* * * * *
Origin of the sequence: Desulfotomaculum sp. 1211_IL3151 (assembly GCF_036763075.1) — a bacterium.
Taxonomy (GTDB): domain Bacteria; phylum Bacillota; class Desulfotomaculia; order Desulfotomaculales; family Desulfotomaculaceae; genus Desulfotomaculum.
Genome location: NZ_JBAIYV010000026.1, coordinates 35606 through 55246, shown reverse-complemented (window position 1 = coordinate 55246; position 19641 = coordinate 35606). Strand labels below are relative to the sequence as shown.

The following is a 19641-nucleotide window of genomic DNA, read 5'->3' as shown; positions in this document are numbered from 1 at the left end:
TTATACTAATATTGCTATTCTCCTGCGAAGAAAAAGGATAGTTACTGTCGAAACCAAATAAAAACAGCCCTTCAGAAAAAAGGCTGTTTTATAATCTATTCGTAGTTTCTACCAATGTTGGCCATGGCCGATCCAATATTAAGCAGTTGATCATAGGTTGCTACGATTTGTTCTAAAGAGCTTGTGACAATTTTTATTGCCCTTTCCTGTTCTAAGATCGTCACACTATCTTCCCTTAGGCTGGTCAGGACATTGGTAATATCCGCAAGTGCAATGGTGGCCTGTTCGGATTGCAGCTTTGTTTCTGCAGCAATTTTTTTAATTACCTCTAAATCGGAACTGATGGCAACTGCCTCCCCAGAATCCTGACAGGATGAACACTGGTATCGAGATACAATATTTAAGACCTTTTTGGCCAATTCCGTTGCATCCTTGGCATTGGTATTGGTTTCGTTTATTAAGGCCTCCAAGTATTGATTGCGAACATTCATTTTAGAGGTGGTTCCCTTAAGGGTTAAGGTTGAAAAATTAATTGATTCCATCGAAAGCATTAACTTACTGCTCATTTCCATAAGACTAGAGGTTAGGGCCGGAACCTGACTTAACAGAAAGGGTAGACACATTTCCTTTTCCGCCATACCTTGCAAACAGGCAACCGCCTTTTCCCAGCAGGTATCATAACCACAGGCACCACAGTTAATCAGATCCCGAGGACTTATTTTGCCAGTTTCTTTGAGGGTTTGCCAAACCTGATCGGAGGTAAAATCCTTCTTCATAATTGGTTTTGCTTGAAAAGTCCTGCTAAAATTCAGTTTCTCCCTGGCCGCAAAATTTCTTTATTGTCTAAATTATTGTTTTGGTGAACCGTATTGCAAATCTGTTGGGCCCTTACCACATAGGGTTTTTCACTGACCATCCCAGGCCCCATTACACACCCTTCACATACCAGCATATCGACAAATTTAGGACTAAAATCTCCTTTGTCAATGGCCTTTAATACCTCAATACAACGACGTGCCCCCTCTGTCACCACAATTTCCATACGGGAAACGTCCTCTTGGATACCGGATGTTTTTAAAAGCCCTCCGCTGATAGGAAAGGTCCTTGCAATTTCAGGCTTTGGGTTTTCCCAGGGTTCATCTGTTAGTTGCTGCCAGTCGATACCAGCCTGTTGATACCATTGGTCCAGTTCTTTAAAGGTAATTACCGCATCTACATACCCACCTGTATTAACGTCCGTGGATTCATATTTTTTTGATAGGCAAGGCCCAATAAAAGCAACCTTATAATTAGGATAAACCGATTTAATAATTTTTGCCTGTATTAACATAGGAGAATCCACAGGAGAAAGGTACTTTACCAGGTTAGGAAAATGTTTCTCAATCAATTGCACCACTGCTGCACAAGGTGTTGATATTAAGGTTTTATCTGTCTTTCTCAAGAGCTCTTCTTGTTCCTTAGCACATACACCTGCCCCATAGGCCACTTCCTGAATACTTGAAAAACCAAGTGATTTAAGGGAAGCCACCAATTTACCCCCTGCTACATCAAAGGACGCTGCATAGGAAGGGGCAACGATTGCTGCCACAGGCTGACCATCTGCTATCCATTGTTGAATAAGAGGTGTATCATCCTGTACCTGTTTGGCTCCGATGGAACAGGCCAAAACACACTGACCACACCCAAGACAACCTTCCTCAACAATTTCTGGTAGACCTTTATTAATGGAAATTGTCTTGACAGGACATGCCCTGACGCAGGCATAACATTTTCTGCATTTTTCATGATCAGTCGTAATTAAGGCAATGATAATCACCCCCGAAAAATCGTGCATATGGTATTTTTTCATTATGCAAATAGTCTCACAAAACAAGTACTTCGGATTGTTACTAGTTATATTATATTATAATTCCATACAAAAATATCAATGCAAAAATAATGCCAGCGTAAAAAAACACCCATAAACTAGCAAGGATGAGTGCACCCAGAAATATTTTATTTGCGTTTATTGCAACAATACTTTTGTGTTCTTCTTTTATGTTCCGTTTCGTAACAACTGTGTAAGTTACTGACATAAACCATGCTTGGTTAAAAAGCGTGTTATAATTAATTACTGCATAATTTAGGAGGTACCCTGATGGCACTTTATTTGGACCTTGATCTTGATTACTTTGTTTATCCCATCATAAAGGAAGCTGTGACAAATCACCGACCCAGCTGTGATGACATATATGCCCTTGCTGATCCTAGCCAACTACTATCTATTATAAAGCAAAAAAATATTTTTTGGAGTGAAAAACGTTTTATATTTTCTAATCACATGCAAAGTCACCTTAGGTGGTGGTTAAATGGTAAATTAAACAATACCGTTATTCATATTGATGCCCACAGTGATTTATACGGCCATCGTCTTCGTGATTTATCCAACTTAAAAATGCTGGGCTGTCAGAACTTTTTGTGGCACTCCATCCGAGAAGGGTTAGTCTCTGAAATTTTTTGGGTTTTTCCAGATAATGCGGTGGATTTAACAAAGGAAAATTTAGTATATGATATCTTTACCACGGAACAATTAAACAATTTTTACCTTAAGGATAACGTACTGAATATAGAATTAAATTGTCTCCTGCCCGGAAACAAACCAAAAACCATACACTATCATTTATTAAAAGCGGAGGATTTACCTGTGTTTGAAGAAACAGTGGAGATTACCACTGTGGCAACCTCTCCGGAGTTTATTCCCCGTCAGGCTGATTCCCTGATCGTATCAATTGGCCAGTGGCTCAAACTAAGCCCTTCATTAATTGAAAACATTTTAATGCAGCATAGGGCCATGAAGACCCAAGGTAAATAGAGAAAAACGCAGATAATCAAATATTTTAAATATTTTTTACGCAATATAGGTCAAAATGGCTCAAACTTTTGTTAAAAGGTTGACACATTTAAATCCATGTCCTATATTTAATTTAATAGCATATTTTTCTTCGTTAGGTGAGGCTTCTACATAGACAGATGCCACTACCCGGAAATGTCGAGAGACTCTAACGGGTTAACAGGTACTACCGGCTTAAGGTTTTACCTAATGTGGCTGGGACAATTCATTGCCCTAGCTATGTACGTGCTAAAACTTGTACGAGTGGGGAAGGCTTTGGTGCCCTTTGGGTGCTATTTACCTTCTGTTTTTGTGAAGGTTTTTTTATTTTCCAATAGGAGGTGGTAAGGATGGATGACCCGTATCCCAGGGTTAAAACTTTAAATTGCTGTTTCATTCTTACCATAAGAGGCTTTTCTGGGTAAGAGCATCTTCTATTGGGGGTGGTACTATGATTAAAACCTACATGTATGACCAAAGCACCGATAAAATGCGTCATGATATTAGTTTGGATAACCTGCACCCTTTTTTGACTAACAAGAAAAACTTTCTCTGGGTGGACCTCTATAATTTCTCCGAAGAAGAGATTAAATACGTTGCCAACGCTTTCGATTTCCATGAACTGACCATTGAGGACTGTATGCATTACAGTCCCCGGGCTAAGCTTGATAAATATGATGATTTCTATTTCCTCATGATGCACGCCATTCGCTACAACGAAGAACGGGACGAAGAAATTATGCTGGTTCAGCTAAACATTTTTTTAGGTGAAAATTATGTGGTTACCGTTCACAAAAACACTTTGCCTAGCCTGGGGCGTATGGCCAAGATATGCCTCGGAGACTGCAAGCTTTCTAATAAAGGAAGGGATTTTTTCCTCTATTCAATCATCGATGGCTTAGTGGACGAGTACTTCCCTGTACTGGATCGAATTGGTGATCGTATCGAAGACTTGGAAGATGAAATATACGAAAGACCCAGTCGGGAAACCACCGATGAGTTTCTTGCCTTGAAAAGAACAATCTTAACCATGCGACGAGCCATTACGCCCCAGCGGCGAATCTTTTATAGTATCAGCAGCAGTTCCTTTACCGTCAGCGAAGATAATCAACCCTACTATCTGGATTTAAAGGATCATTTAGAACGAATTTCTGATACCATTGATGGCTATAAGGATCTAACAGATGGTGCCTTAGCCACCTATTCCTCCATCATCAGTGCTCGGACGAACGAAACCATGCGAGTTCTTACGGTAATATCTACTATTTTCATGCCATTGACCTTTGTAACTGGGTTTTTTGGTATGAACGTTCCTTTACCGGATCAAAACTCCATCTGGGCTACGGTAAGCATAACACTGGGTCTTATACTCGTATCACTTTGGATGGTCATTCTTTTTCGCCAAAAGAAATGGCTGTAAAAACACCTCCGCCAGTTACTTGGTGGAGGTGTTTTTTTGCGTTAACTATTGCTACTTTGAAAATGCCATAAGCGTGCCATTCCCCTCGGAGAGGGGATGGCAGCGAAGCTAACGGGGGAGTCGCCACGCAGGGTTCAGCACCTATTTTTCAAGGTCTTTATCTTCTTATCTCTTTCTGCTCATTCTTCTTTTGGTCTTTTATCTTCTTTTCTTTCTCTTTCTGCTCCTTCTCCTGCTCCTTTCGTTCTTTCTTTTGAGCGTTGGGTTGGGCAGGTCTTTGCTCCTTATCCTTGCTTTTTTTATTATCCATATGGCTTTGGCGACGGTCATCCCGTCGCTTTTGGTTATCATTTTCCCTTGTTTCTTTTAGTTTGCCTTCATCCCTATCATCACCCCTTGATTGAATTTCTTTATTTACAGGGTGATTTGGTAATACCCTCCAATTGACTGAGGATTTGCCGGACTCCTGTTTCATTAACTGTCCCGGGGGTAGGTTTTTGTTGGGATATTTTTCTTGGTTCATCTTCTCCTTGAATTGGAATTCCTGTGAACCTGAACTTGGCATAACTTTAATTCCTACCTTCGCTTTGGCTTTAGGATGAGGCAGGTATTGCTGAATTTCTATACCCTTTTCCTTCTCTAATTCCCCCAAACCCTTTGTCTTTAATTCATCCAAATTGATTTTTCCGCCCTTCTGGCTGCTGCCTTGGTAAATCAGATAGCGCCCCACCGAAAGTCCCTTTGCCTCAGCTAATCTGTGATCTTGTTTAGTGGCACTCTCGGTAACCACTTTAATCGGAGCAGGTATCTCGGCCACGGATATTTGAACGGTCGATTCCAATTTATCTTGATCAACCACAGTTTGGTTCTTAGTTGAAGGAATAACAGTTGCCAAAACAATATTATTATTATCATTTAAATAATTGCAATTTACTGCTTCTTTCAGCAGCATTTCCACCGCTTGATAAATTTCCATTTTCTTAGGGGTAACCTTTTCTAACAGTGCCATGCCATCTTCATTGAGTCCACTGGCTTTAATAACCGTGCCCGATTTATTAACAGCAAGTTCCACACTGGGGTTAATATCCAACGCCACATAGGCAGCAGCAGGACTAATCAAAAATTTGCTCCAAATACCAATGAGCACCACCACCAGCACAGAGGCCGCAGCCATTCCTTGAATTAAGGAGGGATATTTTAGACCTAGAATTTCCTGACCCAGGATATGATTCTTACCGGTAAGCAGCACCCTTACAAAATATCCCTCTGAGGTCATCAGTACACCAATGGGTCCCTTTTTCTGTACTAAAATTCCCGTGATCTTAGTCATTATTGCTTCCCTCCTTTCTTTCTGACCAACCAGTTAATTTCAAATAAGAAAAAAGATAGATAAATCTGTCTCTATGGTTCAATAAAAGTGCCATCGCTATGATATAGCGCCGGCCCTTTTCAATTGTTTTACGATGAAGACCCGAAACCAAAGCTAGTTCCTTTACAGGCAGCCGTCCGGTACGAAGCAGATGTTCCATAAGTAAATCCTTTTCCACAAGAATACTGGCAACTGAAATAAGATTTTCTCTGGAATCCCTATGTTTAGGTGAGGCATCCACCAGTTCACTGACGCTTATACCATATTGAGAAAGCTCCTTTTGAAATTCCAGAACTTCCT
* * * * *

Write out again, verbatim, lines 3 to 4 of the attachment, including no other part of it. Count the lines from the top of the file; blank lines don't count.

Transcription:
Genome location: NZ_JBAIYV010000026.1, coordinates 35606 through 55246, shown reverse-complemented (window position 1 = coordinate 55246; position 19641 = coordinate 35606). Strand labels below are relative to the sequence as shown.

The following is a 19641-nucleotide window of genomic DNA, read 5'->3' as shown; positions in this document are numbered from 1 at the left end: